Fed’s Bullard sees ‘very strong’ U.S. economic growth as pandemic eases in 2021

FILE PHOTO: St. Louis Federal Reserve Bank President James Bullard speaks at a public lecture in Singapore
FILE PHOTO: St. Louis Federal Reserve Bank President James Bullard speaks at a public lecture in Singapore October 8, 2018. REUTERS/Edgar Su/File Photo

February 4, 2021

WASHINGTON (Reuters) – The coronavirus pandemic should ease over the first half of the year and give way to “very strong” U.S. economic growth during 2021, St. Louis Fed President James Bullard said on Wednesday.

“The health crisis will wane in the months ahead” as more people are vaccinated, Bullard said. As it does, families will be able to tap an “exceptionally high” level of savings and financial resources in hand after a year in which government programs pumped trillions of dollars into the economy.

“Monetary and fiscal policies have been especially aggressive, and the associated macroeconomic outcomes have been considerably better than expected,” Bullard said in remarks prepared for delivery at the CFA Society of St. Louis.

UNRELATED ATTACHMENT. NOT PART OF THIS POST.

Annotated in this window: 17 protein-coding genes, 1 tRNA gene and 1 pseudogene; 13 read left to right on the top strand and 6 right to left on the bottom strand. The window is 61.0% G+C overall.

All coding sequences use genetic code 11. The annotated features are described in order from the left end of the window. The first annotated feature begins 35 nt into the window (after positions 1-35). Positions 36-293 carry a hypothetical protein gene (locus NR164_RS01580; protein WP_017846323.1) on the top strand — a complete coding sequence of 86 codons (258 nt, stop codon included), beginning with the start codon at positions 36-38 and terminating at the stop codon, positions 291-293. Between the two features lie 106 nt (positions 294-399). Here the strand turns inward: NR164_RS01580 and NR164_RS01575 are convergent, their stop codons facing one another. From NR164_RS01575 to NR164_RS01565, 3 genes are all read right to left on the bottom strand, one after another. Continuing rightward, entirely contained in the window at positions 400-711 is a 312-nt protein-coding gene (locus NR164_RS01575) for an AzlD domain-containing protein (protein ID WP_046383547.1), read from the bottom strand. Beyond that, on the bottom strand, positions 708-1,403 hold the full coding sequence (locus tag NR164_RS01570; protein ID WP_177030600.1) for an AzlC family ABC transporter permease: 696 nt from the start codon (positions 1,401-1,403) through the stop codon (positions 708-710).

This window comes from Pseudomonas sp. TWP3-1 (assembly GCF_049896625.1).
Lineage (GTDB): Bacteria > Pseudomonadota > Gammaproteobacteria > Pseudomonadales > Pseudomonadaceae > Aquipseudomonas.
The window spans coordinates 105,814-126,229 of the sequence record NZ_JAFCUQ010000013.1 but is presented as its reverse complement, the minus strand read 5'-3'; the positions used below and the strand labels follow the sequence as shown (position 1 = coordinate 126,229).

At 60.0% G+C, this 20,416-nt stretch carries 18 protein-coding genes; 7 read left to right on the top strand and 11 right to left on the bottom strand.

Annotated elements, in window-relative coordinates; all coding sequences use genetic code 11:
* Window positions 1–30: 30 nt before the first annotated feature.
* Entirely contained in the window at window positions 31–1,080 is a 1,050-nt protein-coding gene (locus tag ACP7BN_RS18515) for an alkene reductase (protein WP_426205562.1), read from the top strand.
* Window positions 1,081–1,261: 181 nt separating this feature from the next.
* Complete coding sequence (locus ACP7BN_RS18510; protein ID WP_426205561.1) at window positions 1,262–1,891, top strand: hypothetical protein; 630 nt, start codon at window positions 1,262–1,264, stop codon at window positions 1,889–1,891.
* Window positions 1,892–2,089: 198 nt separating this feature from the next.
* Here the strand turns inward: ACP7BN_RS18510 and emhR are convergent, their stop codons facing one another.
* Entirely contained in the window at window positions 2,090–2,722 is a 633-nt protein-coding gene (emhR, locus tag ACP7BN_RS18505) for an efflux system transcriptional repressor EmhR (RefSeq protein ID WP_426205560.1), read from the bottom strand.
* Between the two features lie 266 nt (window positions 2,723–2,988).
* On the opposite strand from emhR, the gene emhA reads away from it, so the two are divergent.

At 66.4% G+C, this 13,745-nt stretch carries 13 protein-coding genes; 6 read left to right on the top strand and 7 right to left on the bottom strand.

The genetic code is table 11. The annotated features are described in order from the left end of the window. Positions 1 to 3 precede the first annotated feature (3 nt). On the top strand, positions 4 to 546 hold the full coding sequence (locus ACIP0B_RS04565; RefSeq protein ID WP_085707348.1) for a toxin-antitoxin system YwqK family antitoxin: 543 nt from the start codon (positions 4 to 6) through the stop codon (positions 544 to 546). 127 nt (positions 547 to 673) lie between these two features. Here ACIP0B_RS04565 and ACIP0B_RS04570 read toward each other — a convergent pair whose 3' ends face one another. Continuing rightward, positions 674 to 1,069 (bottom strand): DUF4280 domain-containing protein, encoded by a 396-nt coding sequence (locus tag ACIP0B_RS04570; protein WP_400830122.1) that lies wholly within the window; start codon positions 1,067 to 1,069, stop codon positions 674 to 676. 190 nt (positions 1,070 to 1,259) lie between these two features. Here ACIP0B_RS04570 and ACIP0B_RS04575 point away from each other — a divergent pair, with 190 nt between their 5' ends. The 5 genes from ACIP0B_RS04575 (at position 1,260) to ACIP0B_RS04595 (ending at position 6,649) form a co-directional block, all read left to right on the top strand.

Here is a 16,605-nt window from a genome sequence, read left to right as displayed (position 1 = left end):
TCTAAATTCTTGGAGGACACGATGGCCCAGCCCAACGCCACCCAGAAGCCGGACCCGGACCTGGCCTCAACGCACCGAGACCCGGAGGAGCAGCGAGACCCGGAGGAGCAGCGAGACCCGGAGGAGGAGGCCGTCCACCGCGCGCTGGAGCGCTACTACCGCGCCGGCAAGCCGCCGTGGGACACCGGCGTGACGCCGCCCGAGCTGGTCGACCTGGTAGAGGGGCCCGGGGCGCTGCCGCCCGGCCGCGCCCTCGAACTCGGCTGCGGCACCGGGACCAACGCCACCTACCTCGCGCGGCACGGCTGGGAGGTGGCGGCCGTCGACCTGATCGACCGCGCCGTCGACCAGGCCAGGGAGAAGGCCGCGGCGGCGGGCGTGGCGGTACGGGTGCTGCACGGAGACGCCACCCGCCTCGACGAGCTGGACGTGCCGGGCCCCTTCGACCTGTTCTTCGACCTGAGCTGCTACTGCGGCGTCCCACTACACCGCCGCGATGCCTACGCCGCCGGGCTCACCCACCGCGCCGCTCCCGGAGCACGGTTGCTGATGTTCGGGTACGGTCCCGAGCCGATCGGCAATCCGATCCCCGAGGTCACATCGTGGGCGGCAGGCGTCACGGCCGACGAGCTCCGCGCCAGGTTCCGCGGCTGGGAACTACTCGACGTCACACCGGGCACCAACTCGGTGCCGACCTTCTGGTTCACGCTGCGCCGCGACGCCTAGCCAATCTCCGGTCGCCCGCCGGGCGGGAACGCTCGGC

About 10% of the U.S. population has received at least one dose of the two-shot coronavirus vaccine. The number of daily new infections has been dropping rapidly, though deaths remain stubbornly high.

Bullard’s bullish outlook suggests the U.S. unemployment rate could fall from the current 6.7% to as low as 4.8% “in the months ahead.” That is higher than the 3.5% seen before the pandemic, but less, Bullard noted, than the median of 5.6% in the period after World War II.

It also puts labor market recovery years ahead of its long climb back after the 2007-2009 recession.

Bullard did not condition his estimates on any further government spending. Congress is currently debating a $1.9 trillion relief proposal from the Biden administration, which some argue could speed hiring even further.

The United States remains about 9 million jobs short of where it was a year ago, and millions have simply left the job market altogether, a group not counted in the unemployment rate.

(Reporting by Howard Schneider; Editing by Paul Simao)